In many countries certain public sector companies are required to make documents public. The specifics vary dramatically location to location, but often these include budgetary items such as staff wages. (Needless to say, where it's legally required it's done)
Private Sector by requirement
Some private sector companies have legal requirements to disclose budgetary items such as staff wages. Typically though this is companies who's primary income comes from government grants and contracts. This also varies dramatically place to place.
Private Sector Optionally
Some private sector companies do make their wages public, however; this isn't very common. In regards to public and private wages honestly from working in multiple companies who's wages were public for legal reasons it really didn't affect your pay or turn over much.
People tend to think public wages means everyone will go "John gets paid more, I'm better than John, I should get paid more" fact is, if you go to your manager with that sort of argument for a raise you're going to be sorely disappointed. (Just as you would if wages weren't public but you over heard John mentioning his wage) The way for successful negotiating is demonstrating you're worth more to me than I'm paying you for.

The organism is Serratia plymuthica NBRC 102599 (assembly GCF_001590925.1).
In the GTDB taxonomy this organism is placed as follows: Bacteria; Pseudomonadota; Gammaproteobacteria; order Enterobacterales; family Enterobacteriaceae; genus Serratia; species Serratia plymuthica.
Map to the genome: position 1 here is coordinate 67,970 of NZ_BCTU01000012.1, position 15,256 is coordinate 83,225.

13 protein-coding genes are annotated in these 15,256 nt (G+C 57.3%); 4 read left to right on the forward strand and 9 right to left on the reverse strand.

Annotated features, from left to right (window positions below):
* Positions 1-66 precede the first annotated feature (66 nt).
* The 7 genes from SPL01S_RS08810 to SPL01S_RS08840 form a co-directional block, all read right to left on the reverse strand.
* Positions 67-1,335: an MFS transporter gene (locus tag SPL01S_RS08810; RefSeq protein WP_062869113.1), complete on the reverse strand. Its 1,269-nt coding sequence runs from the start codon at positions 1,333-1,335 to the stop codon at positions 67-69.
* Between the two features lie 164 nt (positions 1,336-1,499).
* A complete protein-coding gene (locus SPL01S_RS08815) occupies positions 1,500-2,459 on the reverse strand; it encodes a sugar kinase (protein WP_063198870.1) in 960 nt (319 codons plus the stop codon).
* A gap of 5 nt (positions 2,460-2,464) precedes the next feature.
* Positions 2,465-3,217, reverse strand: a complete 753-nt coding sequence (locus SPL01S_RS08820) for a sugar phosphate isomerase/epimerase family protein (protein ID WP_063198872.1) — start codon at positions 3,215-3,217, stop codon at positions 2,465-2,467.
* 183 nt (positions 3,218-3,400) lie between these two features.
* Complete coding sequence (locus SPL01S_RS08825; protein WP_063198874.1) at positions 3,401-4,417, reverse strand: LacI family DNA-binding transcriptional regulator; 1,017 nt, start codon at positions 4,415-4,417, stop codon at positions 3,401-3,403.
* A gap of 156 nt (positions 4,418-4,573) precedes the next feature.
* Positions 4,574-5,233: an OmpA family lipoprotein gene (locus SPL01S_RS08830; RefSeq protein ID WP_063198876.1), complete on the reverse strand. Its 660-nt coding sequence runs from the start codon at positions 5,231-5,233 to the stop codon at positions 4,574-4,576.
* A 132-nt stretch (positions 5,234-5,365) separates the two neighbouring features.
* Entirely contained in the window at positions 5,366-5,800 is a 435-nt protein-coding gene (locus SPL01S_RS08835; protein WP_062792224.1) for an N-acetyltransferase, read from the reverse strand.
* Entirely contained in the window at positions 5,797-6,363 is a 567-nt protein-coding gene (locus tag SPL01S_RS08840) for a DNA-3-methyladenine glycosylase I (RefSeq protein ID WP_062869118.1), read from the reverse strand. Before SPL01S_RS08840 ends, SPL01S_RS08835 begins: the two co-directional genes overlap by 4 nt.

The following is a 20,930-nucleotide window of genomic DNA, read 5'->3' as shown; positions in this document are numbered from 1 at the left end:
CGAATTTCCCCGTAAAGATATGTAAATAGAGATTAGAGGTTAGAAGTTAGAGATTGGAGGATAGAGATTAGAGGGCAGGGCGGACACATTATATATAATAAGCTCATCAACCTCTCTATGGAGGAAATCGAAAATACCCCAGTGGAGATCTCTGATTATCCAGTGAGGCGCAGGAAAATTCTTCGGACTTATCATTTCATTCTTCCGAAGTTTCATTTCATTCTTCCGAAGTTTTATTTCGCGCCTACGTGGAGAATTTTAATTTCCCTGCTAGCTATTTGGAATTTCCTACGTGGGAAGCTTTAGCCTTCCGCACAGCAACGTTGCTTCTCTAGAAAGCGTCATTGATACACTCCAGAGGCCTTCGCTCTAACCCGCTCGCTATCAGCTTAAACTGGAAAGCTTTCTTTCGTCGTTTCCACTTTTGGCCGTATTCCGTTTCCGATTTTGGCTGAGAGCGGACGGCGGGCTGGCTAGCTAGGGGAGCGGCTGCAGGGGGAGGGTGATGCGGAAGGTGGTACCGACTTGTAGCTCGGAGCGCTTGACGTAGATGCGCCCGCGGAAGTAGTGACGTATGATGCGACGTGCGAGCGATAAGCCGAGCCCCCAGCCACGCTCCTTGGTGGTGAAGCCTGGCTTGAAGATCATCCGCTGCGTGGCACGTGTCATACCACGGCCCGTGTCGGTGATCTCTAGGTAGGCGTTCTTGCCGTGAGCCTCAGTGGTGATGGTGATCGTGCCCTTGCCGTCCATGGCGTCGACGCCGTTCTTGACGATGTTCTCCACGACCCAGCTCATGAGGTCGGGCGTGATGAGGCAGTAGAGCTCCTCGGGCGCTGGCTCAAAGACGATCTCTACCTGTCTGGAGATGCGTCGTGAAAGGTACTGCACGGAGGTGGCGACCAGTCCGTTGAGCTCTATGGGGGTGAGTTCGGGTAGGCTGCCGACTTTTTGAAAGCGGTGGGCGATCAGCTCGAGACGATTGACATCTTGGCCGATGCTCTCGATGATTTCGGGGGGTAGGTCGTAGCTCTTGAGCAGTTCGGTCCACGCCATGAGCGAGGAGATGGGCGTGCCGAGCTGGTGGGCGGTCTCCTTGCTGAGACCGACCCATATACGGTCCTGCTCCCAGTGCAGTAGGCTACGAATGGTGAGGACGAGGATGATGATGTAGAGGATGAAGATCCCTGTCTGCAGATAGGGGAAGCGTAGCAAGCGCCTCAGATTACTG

That said there are managers who do well with public wages, and some who don't handle it tactfully.
Public wage concerns
The only really big concern with public wages is if a company isn't paying people fairly. Such as paying below minimum wage, or docking salary employees pay based on hours, or paying staff less based on gender, religion, or race.
So the reality isn't the wage being public is a problem in itself, rather if you have bigger fundamental problems they become public knowledge as well which can hurt your public image or even get your company in legal hot water.